It is that time of year again…colds, coughs and seasonal illnesses are rife. But have you ever stopped to think about whether having a cold effects your driving performance?
Well this is just the question that has been posed and answered by a group of researchers from Cardiff and Leeds Universities.
In an article for the British Medical Journal the researchers put forward the hypothesis that people with a cold show impairments in collision detection and other aspects of simulated driving. Through their investigations they found that:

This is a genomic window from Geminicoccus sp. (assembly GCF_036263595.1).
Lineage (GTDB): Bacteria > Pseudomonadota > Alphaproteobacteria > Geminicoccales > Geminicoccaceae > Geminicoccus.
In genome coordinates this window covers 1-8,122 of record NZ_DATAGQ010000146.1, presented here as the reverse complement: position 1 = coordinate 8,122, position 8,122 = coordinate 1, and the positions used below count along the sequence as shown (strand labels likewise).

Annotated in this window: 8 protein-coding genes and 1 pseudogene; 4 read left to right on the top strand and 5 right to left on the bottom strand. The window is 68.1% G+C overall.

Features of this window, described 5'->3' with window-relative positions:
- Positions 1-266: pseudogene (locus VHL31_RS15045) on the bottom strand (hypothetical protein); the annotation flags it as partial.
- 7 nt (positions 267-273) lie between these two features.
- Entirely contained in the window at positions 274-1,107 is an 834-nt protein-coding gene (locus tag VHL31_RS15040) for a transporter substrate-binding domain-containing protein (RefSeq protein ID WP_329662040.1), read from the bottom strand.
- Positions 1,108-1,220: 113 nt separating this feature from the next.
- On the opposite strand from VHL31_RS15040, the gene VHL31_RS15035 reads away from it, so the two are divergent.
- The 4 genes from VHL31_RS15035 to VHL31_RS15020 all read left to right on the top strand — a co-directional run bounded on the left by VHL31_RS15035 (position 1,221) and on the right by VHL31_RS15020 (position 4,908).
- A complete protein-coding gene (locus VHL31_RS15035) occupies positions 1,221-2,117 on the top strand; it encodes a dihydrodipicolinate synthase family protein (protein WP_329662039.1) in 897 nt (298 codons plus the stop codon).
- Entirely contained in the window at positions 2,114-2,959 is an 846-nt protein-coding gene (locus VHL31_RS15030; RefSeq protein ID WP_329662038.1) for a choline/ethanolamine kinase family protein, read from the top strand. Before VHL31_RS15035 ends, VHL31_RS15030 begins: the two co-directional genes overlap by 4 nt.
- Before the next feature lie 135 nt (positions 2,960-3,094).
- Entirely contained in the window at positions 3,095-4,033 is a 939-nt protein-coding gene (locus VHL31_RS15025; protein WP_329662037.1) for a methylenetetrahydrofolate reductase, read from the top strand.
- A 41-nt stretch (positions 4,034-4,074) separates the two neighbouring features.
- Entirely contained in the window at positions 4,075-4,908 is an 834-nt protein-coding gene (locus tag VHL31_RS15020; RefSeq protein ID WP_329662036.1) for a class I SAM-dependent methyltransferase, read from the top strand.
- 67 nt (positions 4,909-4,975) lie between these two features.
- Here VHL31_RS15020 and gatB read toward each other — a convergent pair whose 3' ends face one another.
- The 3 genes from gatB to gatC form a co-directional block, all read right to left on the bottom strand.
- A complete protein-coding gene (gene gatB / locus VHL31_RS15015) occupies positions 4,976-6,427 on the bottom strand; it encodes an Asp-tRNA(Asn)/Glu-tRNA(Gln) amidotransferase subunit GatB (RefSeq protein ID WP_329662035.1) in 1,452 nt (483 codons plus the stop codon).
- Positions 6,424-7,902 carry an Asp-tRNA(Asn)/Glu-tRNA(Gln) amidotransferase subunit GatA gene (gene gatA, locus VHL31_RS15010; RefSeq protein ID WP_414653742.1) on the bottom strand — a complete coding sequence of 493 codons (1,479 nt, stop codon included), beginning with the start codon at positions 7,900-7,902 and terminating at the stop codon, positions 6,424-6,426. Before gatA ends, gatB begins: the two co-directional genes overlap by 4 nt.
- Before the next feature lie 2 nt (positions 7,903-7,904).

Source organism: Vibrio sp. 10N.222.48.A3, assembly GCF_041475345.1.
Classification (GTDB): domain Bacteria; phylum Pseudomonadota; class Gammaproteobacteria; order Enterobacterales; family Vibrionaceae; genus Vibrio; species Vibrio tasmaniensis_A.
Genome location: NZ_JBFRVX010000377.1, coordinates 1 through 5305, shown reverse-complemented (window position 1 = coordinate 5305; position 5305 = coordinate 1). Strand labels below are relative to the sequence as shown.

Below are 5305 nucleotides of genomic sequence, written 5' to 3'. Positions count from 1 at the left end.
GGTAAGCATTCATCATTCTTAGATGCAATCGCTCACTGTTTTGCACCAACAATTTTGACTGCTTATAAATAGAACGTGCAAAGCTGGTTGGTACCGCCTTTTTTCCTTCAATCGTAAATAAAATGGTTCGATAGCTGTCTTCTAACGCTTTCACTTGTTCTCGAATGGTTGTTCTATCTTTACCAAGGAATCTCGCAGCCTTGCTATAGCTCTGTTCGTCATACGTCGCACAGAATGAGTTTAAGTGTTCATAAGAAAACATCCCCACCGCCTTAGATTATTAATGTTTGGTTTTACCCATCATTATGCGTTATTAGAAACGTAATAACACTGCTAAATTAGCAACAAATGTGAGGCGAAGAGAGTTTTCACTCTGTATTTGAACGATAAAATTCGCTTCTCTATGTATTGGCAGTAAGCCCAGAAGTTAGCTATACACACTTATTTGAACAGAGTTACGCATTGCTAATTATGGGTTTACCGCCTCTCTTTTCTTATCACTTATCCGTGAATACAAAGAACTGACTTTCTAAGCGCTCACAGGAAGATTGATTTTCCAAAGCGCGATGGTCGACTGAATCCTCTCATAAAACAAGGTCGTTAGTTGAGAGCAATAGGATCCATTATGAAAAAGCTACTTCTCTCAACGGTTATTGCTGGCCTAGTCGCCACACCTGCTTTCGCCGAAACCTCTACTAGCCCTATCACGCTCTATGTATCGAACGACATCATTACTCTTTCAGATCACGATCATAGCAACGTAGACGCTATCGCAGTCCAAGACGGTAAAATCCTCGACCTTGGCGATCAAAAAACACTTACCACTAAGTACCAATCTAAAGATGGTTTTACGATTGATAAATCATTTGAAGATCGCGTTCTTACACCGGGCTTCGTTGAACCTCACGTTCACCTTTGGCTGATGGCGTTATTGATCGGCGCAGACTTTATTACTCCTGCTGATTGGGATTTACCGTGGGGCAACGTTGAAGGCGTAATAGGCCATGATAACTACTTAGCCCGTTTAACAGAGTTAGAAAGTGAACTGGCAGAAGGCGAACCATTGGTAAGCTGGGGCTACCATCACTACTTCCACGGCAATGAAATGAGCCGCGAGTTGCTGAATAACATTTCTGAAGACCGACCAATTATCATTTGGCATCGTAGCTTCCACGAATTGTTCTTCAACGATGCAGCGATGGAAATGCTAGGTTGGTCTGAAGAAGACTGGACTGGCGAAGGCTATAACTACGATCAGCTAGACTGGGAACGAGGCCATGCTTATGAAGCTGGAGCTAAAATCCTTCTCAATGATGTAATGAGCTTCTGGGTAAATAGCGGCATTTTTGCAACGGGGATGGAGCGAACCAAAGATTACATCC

- Drivers with a common cold respond more slowly to unexpected events and drive too close to the car in front.
- Collision detection is impaired when a person has a cold
The finding that having a common cold reduces a drivers ability to detect collisions and respond quickly to unexpected events is of practical importance and the authors go on to suggest that further research is required to examine the efficacy of information campaigns and countermeasures such as caffeine.
A small scale study such as this can not be definite, but these preliminary findings do suggest that further work is needed to better understand the effect of the common cold on driving.
In the meantime, this study provides yet an0ther reminder of how important it is for drivers to consider how any medical, health or other impairments maybe effecting their driving performance and safety on the roads.